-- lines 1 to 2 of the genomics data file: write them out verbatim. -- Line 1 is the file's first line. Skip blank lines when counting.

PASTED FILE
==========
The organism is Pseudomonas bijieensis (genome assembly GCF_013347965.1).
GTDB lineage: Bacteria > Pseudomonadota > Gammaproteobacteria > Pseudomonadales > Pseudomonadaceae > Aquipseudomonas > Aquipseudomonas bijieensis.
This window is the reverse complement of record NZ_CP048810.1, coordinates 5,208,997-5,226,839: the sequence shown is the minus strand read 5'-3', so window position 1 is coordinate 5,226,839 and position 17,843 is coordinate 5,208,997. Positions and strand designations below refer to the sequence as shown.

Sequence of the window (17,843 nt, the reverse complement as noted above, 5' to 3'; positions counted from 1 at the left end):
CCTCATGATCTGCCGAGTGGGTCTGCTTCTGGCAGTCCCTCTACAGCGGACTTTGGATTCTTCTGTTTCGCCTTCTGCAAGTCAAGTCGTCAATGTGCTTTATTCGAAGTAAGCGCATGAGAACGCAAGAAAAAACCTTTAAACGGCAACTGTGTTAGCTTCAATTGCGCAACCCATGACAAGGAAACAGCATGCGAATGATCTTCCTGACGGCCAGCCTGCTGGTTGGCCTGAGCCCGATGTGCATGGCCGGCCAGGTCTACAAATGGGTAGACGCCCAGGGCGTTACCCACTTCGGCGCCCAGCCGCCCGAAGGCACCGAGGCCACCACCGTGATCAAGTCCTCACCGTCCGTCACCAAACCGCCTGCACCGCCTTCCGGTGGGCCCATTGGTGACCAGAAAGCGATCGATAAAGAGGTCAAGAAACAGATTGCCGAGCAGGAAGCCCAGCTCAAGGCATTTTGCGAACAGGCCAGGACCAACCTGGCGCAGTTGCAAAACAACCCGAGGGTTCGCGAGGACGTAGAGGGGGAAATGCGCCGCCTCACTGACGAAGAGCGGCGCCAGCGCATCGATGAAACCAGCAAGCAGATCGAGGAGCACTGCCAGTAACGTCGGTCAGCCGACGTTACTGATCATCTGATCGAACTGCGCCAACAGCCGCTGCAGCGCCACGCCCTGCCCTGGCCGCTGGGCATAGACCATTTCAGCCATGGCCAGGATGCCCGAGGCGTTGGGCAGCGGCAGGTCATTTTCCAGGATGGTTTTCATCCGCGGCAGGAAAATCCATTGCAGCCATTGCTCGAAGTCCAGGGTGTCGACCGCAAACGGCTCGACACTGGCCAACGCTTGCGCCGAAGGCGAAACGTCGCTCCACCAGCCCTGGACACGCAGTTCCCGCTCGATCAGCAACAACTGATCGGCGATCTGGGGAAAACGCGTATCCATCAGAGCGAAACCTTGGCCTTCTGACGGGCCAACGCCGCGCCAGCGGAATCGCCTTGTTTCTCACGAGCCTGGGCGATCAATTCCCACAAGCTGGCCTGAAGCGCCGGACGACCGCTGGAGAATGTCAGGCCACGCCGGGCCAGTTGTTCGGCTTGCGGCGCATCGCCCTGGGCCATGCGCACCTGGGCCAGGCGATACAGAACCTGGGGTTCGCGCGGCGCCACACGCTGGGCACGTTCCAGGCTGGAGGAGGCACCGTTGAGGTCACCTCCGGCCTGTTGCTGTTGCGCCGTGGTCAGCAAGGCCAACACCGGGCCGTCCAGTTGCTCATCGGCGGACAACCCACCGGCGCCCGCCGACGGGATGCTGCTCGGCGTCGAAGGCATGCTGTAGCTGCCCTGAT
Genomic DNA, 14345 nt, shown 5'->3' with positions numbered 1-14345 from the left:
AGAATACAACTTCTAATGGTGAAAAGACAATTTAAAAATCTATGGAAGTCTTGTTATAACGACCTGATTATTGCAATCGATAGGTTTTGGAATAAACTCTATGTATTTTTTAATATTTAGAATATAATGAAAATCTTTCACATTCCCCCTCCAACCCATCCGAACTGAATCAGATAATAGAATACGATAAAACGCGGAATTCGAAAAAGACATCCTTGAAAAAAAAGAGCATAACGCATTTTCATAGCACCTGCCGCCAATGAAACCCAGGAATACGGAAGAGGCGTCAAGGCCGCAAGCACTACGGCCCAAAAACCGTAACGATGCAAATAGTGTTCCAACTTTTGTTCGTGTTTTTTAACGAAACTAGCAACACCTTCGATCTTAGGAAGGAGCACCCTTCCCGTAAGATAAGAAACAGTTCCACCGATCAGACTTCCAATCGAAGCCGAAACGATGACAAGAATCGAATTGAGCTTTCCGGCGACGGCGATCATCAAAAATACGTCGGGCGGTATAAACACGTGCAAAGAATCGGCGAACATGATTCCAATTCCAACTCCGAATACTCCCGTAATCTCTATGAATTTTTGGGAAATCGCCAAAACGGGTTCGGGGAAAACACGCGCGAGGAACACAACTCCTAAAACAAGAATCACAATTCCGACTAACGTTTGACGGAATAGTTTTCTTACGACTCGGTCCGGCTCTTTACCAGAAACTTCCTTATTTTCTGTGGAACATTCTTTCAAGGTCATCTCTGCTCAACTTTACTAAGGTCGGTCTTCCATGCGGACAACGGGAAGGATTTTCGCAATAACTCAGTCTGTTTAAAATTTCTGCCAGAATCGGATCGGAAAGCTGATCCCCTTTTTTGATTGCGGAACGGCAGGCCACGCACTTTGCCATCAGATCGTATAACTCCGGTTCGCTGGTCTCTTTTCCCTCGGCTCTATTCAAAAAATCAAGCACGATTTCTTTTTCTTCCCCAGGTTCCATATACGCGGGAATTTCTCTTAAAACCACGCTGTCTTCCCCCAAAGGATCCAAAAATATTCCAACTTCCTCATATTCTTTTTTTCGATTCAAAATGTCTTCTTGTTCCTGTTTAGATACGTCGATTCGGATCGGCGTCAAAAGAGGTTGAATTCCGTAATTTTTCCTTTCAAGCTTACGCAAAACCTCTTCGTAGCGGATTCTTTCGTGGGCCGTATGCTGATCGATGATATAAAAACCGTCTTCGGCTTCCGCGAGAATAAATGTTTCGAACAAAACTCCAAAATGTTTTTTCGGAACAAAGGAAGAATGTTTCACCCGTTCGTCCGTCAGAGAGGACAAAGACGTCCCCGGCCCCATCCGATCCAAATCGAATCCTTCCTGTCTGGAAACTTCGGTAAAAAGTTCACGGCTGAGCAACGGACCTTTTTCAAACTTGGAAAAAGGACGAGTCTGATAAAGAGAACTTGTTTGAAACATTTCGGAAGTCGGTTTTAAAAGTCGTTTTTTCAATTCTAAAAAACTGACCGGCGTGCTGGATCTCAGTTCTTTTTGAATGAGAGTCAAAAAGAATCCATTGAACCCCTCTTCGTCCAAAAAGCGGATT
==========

The organism is Pseudomonas bijieensis (genome assembly GCF_013347965.1).
GTDB lineage: Bacteria > Pseudomonadota > Gammaproteobacteria > Pseudomonadales > Pseudomonadaceae > Aquipseudomonas > Aquipseudomonas bijieensis.